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Figure 4. The dual effects of extracellular glucose on excitatory synaptic transmission in the EPSC(+/−) subpopulation.

Spontaneous EPSCs were recorded in POMC neurons as described in Figure 2. (A) The traces of sEPSCs in four types of hypothalamic POMC neurons at baseline 5 mM glucose, 0.1 mM glucose for 15 min, 0.1 mM for 30 min, or washout of 0.1 mM glucose. (B) The mean frequency and the mean amplitude of sEPSCs were calculated every 2-min, normalized to baseline values, and plotted over time. (C) The mean frequency and the mean amplitude of sEPSCs at the baseline and washout conditions. EPSC(0): n = 7, EPSC(+): n = 9, EPSC(−): n = 6, EPSC(+/−): n = 5. Data are presented as means ± SEM. P<0.05.

https://doi.org/10.1371/journal.pone.0105080.g004

To further examine the effect of glucoprivation on excitatory synaptic transmission in EPSC(+/−) neurons, we analyzed the inter-event interval and the amplitude distribution curves of sEPSCs in the first phase (15 min after perfusion with 0.1 mM glucose) and the second phase (30 min after perfusion with 0.1 mM glucose). In the first phase, glucoprivation caused a right shift of the inter-event interval curves, which is similar to that in EPSC(+) neurons, whereas in the second phase, it caused a left shift, which resembles that in EPSC(−) neurons (Fig. 5A). These data further indicate that glucoprivation causes bi-phasic changes (decrease in the early phase and increase in the late phase) in excitatory glutamatergic synaptic transmission onto EPSC(+/−) neurons. Unlike that in EPSC(+) and EPSC(−) neurons, the amplitude distribution curves of sEPSCs were also shifted toward the left and the right during the first and the second phases of glucoprivation, respectively (Fig. 5B). These results suggest that in addition to modulating presynaptic release of glutamate, glucose also modulates postsynaptic glutamatergic transmission in EPSC(+/−) neurons. Together, these data suggest that glucoprivation induces profound reorganization and remodeling of excitatory synaptic transmission in the EPSC(+/−) subpopulation, resulting in a switch from the inhibitory to the excitatory states during prolonged hypothalamic glucopenia.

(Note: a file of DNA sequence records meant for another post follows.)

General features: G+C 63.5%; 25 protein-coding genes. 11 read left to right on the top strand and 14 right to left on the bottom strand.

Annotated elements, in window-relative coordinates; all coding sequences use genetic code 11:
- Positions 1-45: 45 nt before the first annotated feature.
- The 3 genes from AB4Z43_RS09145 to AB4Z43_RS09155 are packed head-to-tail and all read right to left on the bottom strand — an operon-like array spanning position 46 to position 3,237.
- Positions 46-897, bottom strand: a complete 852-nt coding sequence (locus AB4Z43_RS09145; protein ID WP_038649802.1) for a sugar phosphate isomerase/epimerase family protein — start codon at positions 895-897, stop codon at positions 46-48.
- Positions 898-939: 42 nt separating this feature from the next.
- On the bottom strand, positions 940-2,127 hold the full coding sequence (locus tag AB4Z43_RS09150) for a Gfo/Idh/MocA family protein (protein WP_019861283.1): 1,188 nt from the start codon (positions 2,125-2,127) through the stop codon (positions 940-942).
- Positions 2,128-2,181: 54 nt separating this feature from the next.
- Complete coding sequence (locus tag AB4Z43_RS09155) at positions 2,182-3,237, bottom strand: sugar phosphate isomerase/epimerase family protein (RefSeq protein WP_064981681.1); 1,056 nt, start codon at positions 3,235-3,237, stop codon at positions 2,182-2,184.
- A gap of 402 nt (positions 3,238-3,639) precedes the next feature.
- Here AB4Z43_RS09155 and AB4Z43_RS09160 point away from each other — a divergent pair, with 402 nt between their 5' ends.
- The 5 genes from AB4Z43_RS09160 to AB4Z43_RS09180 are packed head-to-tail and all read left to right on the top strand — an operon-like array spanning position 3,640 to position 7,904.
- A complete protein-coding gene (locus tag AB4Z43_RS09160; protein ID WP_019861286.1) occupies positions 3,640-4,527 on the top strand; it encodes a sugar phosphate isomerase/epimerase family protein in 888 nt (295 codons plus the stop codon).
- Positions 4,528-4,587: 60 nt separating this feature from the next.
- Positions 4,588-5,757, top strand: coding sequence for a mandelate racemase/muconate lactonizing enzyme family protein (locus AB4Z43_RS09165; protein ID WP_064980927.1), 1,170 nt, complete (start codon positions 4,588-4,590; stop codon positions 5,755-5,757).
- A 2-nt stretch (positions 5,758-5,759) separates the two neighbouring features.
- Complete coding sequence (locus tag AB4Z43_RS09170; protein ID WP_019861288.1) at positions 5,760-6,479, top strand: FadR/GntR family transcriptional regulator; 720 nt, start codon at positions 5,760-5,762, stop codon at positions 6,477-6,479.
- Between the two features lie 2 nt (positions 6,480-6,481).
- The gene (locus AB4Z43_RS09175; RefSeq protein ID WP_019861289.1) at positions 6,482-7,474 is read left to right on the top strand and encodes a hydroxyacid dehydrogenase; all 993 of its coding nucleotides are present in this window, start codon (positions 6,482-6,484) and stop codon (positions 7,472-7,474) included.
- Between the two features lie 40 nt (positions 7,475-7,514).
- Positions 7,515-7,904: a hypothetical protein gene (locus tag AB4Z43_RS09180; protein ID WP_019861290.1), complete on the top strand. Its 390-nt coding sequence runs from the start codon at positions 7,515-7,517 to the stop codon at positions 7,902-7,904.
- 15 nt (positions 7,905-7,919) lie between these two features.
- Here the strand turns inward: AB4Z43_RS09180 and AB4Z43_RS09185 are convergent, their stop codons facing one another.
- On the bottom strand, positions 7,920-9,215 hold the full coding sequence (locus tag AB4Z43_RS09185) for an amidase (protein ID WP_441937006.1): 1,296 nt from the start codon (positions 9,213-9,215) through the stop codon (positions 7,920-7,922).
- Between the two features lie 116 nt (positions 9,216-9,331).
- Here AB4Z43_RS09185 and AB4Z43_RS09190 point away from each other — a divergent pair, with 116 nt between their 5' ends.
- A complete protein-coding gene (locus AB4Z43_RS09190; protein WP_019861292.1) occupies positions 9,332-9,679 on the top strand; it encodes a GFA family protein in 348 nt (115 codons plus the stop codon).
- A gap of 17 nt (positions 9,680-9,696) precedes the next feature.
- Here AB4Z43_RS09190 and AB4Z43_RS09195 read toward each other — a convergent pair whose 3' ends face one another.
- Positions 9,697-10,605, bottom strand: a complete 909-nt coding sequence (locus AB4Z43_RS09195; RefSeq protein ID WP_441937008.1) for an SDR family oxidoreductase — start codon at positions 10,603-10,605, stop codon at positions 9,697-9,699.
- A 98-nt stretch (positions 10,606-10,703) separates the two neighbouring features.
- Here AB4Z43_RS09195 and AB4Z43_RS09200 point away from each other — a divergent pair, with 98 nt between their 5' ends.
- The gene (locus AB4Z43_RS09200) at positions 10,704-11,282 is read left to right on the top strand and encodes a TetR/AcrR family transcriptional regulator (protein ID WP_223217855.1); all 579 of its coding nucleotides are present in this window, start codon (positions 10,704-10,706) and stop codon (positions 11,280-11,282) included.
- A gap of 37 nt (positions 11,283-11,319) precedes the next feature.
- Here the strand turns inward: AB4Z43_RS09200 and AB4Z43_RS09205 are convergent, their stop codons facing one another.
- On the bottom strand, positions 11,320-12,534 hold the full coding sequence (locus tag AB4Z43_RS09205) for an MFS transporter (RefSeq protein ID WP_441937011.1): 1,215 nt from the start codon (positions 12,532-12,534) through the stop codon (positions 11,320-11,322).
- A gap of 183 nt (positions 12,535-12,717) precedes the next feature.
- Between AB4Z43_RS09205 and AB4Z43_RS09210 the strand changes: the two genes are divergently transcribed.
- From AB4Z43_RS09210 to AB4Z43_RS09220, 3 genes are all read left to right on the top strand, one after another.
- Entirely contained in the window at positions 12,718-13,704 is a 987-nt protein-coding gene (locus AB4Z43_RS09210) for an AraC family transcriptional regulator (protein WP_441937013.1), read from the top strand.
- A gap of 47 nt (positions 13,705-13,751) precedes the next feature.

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Figure 5. The bi-phasic effects of glucoprivation on sEPSC distributions in EPSC(+/−) neurons.

(A) The inter-event interval distribution curves of sEPSCs in EPSC(+/−) neurons at baseline, 0.1 mM glucose for 15 min, or 0.1 mM glucose for 30 min. (B) The amplitude distribution curves of sEPSCs in EPSC(+/−) neurons at baseline, 0.1 mM glucose for 15 min, or 0.1 mM glucose for 30 min. EPSC(+/−): n = 5.

https://doi.org/10.1371/journal.pone.0105080.g005

Prolonged glucoprivation exerts bi-phasic effects on the electrical activity of a subset of hypothalamic POMC neurons